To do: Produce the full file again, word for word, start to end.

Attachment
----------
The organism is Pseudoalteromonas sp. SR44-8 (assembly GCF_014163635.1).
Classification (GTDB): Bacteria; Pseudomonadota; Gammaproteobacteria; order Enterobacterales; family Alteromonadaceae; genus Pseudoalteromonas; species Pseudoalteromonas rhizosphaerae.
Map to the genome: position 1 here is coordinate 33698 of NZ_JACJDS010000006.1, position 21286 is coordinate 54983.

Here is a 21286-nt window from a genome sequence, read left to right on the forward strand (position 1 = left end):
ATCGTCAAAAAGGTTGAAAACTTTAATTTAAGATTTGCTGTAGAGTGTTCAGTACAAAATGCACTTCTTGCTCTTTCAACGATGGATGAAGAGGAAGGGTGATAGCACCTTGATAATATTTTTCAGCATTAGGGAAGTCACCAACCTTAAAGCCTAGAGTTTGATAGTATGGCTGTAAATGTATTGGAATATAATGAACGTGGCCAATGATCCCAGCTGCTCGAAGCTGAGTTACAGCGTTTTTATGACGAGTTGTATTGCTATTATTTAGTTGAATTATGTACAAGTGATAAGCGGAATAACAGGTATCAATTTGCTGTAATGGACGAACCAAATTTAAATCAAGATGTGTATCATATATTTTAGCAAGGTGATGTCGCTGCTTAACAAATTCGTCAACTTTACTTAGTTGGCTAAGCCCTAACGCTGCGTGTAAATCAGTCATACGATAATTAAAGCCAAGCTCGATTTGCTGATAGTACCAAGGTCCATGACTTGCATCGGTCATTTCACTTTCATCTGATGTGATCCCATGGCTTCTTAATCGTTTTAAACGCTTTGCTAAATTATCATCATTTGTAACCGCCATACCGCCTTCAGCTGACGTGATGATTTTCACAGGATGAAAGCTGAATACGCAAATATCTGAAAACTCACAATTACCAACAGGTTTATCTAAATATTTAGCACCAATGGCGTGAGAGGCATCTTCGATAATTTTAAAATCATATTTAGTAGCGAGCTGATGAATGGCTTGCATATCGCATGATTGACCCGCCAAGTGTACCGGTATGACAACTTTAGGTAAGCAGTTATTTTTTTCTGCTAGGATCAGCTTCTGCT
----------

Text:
The organism is Pseudoalteromonas sp. SR44-8 (assembly GCF_014163635.1).
Classification (GTDB): Bacteria; Pseudomonadota; Gammaproteobacteria; order Enterobacterales; family Alteromonadaceae; genus Pseudoalteromonas; species Pseudoalteromonas rhizosphaerae.
Map to the genome: position 1 here is coordinate 33698 of NZ_JACJDS010000006.1, position 21286 is coordinate 54983.

Here is a 21286-nt window from a genome sequence, read left to right on the forward strand (position 1 = left end):
ATCGTCAAAAAGGTTGAAAACTTTAATTTAAGATTTGCTGTAGAGTGTTCAGTACAAAATGCACTTCTTGCTCTTTCAACGATGGATGAAGAGGAAGGGTGATAGCACCTTGATAATATTTTTCAGCATTAGGGAAGTCACCAACCTTAAAGCCTAGAGTTTGATAGTATGGCTGTAAATGTATTGGAATATAATGAACGTGGCCAATGATCCCAGCTGCTCGAAGCTGAGTTACAGCGTTTTTATGACGAGTTGTATTGCTATTATTTAGTTGAATTATGTACAAGTGATAAGCGGAATAACAGGTATCAATTTGCTGTAATGGACGAACCAAATTTAAATCAAGATGTGTATCATATATTTTAGCAAGGTGATGTCGCTGCTTAACAAATTCGTCAACTTTACTTAGTTGGCTAAGCCCTAACGCTGCGTGTAAATCAGTCATACGATAATTAAAGCCAAGCTCGATTTGCTGATAGTACCAAGGTCCATGACTTGCATCGGTCATTTCACTTTCATCTGATGTGATCCCATGGCTTCTTAATCGTTTTAAACGCTTTGCTAAATTATCATCATTTGTAACCGCCATACCGCCTTCAGCTGACGTGATGATTTTCACAGGATGAAAGCTGAATACGCAAATATCTGAAAACTCACAATTACCAACAGGTTTATCTAAATATTTAGCACCAATGGCGTGAGAGGCATCTTCGATAATTTTAAAATCATATTTAGTAGCGAGCTGATGAATGGCTTGCATATCGCATGATTGACCCGCCAAGTGTACCGGTATGACAACTTTAGGTAAGCAGTTATTTTTTTCTGCTAGGATCAGCTTCTGCT